Stadtler Waldorf Gallery at Co/Lab: Art and Conversation in the Public Square
On August 30 I received an intriguing invitation from artist/curator/community builder Molly Larkey:
I am writing to invite you to participate in a project that I am hosting at the Statler Waldorf Gallery booth at the Art Platform Los Angeles art fair this September 30th – October 3rd. My idea is to provide a respite to the mind-numbing, visual overload of the art fair experience, by bringing into the booth a more informal, intimate, and intellectually stimulating social interaction, such as those that (hopefully) take place at my gallery/house.
To this end, I am inviting individual artists and/or curators to come to my booth and be available for discussion on any topic of their choice, for a predetermined amount of time (say an hour). I will have a couch and comfortable seating in the booth, and I will be making available a list with the names of the artists, what will be discussed, and when they will be in the booth. This is NOT a lecture or a formal presentation, just an opportunity to come sit with me and whoever else is there, and chat loosely around a topic that is interesting to you. It doesn’t have to be about art, though it can be, and the topic can be as vague or as specific as you like. Queer content is MUCH encouraged!
I have invited you because I think you probably have something awesome you want to chat about! Please let me know if you are interested, what you might want to discuss, and when you might be available to come by, so I can start to map out the hours. Also, give me a call or send me an email if you have any questions or would like further clarification.”
In addition to having a commitment to conversation, Larkey – under the guise of her home art space Stadtler Waldorf Gallery – has invited four artists to exhibit their work in her space at the Co/Lab fair.
It strikes me as a supremely generous gesture to invite people into one’s art space or home to be engaged with art and dialogue – rather than simply to pass through looking or be lectured at by a presumed expert.
Human qualities are foregrounded in Larkey’s practice – reflection, consideration, sharing, creativity, passion, inquiry, trading and commerce: each of these things is important to building community, and the simple instinct that Molly Larkey followed, “Oh! I have a space – why don’t I invite people in and make friends of them? As friends maybe they’ll be inspired to buy something, or teach or learn or all three.”
My own topic for conversation “Let’s all do the Hokey Pokey: Community and Alternative Art Spaces” developed as a response to the nature of the invitation. “You put your right foot in, you put your right foot out, you shake something and turn it all about… (and pretty soon we find ourselves) doing the Hokey Pokey” is my analogy for the creative cooperation that is required to run an alternative art space. LA is full of this energy! We enrich ourselves and the community by supporting our friends and others.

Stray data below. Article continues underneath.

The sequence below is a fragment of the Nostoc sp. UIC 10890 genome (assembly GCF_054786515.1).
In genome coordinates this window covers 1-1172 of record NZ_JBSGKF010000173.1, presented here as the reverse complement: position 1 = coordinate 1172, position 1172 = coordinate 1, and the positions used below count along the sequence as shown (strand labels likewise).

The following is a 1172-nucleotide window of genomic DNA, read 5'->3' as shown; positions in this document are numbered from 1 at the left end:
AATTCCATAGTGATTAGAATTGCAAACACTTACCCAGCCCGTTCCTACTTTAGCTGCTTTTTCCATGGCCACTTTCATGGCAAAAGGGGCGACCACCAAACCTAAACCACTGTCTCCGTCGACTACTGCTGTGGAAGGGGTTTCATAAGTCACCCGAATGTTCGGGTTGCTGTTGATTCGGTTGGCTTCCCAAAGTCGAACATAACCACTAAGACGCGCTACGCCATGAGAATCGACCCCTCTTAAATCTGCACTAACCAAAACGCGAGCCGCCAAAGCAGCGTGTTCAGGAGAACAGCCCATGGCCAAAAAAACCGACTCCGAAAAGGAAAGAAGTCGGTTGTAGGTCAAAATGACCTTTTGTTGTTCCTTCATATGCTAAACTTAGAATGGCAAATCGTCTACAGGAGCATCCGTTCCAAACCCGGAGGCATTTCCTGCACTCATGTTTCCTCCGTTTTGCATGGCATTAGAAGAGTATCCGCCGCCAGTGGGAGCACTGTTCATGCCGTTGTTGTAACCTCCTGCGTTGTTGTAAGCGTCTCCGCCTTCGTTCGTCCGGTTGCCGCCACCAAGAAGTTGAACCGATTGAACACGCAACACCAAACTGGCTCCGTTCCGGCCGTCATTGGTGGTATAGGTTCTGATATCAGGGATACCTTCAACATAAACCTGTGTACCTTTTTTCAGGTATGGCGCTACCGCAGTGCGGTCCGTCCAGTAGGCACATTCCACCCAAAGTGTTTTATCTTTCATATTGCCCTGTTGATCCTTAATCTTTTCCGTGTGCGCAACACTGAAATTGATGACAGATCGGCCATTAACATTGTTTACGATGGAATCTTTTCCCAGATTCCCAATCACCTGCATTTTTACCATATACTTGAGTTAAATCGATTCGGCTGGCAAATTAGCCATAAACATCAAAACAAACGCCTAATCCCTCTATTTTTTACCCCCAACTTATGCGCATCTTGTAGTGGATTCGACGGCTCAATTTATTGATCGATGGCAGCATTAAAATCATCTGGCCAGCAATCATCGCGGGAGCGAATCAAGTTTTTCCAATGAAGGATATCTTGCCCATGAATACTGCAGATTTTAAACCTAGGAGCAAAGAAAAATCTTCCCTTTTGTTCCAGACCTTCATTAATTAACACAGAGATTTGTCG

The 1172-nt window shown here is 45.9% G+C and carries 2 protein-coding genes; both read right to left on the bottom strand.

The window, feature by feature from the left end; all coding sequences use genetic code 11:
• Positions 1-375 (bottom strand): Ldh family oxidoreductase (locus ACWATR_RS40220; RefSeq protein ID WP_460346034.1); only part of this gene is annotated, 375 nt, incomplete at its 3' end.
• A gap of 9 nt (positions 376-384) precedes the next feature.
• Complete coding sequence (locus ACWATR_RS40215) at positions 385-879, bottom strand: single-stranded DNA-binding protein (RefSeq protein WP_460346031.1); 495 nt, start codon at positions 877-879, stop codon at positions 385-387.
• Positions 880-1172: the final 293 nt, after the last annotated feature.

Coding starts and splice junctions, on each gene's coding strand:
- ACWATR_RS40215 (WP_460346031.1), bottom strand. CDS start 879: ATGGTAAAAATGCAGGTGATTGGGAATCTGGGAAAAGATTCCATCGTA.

We don’t dance alone – we each take different steps, but still our bodies communicate, as well as our minds and our voices, and with practice and effort we dance together a kind of social waltz that makes a community.
(Um, hey – if you think what I do on Notes is not political then you haven’t been paying attention. In LA there are choices being made: to share, to support, to create, to encourage and to question. Actions being taken today can, by example, change our world. Quoting Nancy Gamboa, a friend and collaborator, “Let’s start the revolution!”)
Stadtler Waldorf Gallery website
Co/Lab at Art Platform website
Hereafter follows the important information you require to view and purchase the works in Stadtler Waldorf’s Co/Lab exhibition and also to attend the conversations.
(Color change indicates change of voice or character. And sometimes simply is an aesthetic decision (~;)
Statler Waldorf Gallery is pleased to announce its participation in CO/LAB at Art Platform Los Angeles.
Presenting works by four LA based painters: Jennifer Boysen, Jamie Chan, Anne McCaddon, John Seal.
We will also be hosting “Tea and Conversation”: informal conversations with local artists, writers, and curators, on topics of their choosing. Tea will be served; schedule of conversations is below.
Friday, September 30th
5 pm Cassie Riger: “George Kuchar and Contemporary Film and Video Art”
6 pm Margie Schnibbe: “Compassion”
7 pm Kate Gilbert: “The Longing for Objects (Lost, Destroyed and Missing)”
8 pm Mimi Lauter: “Finding Your Hood; The Changing Landscape of Affordable Artists’ Space in LA”
Saturday, October 1st
12 pm Andrew Berardini: “A Compendium of Interesting Things”
1pm John Knuth: “P.P.S.T = Post Pacific Standard Time”
2 pm Corey Fogel: “Therapeutic Models, Feeling Fat, and Embodying Homosexuality as a (Mostly) Heterosexual”
3 pm Geoff Tuck: “Let’s All Do the Hokey Pokey”: Community and Alternative Art Spaces
4 pm Jen Smith: “The Discursive Pickle”
5 pm Kristin Calabrese: “Space”
Sunday, October 2nd
12 pm Elysa Voshell: “Domesticity and Disaster”
1 pm John Bauer: “False Intimacy: Mediated Gestures”
2 pm Betsy Seder: “Photographing Ghosts”
3 pm Suzanne Wright: “Happiness”
4 pm Yunhee Min: “A Chat with Daniel Mendel-Black”
5 pm Kristi Lippire: “Contemporary Art and Cultural Responsibility”
Monday, October 3rd
1 pm Pearl Hsiung: “Jigsaw Puzzles: Popular Imagery, Strategies of Task Completion, Interaction through Games and other Jigsawed Concepts” (Puzzles will be provided.)
2 pm Dawn Kasper: “The Body + The Object ÷ Performance = X”
3 pm Sophie Lee: “Feminism and Abstraction”